Although in a very different setting, most of the sound elements King described in the scene in his book ultimately found their way into the 2017 adaptation.
Of words of fear and sounds of horror
Stephen King's IT is one of the most evil and scary books I have ever read. A lot of the effect it had on me stems from how IT manages to creep its way into the lives of the citizens of Derry, Maine, how it influences them and feasts on their fear. But what made the terror truly palpable were King's descriptions of fear using all senses, including sound. There is much more great sound design in the film than I could cover, and many more sound descriptions in the book than could have fit in one film. There's a lot of fascinating Derry background story from previous incidents in the city with IT, as well as the big climax when the members of the Losers' Club reunite as adults to face IT once more. There are plenty of interesting sonic themes in the book that might eventually make it into IT Part 2, such as the recurring theme of trains that only briefly appears in Part 1 in a shot after the "rock war" scene. Or the low rumble that seems to lurk in the sewers under the city, caused by Derry's pumping machinery, which King describes as a tuneless, soulless sound that echoes through the pipes and doesn't sound like machinery at all, but like something alive.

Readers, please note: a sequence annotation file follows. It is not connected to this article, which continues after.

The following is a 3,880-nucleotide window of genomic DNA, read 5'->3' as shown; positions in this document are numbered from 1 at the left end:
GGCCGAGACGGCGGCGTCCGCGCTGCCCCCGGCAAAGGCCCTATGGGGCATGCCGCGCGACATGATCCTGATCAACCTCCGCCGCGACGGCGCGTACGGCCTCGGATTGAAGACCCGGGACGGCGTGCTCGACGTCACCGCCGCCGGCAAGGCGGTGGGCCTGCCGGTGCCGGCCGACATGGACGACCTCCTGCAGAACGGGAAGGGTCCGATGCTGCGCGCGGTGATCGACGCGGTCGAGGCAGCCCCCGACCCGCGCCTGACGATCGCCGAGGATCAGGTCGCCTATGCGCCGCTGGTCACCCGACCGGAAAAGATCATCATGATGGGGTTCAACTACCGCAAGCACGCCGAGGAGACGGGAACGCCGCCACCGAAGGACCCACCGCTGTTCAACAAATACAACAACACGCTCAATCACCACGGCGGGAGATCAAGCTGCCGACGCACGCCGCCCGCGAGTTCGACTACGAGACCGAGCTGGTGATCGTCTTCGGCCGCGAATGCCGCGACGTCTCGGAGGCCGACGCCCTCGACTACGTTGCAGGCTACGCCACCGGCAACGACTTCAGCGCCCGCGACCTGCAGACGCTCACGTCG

Stephen King's novel IT features plenty of detailed sound descriptions. Some of them show Derry as a lovable, quiet place to live a peaceful life - but most of them slowly build up anticipation and foreshadow the evil that lingers beneath the city. And when the evil bursts out, sound helps it to feel as threatening, vile and ancient as it does. While Muschietti's adaptation had to leave out or restructure certain threads of the story, a lot of King's descriptions of sound were translated into the film - which either shows how true Muschietti wanted to stay to the novel, or how good Stephen King's writing actually works for the screen. Either way, I was surprised how close Victor Ray Ennis and his team came to the novel and love how refreshing and efficient the sound design of 2017's IT really is.
What did you think about the use of sound in the novel - and how successful do you think the Victor Ray Ennis and his team were at translating them into the film? Let me know your thoughts in the comments below, or contact me on social media.
All citations are from King, Stephen. IT. Hodder, 2017.